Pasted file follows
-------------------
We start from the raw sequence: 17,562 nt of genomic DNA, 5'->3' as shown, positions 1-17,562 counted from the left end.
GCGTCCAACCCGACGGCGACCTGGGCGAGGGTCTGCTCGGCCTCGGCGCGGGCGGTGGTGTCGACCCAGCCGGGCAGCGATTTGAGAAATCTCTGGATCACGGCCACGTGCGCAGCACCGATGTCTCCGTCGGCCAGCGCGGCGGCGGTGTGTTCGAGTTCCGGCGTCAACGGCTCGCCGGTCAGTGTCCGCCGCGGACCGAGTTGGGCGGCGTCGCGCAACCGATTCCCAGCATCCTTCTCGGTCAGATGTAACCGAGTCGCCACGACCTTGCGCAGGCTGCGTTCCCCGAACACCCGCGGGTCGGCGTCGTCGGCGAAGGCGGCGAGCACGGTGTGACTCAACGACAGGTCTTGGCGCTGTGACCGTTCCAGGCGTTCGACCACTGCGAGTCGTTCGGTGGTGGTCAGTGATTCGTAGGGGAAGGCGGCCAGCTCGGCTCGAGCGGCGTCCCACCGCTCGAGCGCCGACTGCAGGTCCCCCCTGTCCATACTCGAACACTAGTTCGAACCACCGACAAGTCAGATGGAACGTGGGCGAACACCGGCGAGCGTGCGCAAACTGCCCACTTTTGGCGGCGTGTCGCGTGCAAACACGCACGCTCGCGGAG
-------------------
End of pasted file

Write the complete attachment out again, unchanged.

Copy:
We start from the raw sequence: 17,562 nt of genomic DNA, 5'->3' as shown, positions 1-17,562 counted from the left end.
GCGTCCAACCCGACGGCGACCTGGGCGAGGGTCTGCTCGGCCTCGGCGCGGGCGGTGGTGTCGACCCAGCCGGGCAGCGATTTGAGAAATCTCTGGATCACGGCCACGTGCGCAGCACCGATGTCTCCGTCGGCCAGCGCGGCGGCGGTGTGTTCGAGTTCCGGCGTCAACGGCTCGCCGGTCAGTGTCCGCCGCGGACCGAGTTGGGCGGCGTCGCGCAACCGATTCCCAGCATCCTTCTCGGTCAGATGTAACCGAGTCGCCACGACCTTGCGCAGGCTGCGTTCCCCGAACACCCGCGGGTCGGCGTCGTCGGCGAAGGCGGCGAGCACGGTGTGACTCAACGACAGGTCTTGGCGCTGTGACCGTTCCAGGCGTTCGACCACTGCGAGTCGTTCGGTGGTGGTCAGTGATTCGTAGGGGAAGGCGGCCAGCTCGGCTCGAGCGGCGTCCCACCGCTCGAGCGCCGACTGCAGGTCCCCCCTGTCCATACTCGAACACTAGTTCGAACCACCGACAAGTCAGATGGAACGTGGGCGAACACCGGCGAGCGTGCGCAAACTGCCCACTTTTGGCGGCGTGTCGCGTGCAAACACGCACGCTCGCGGAG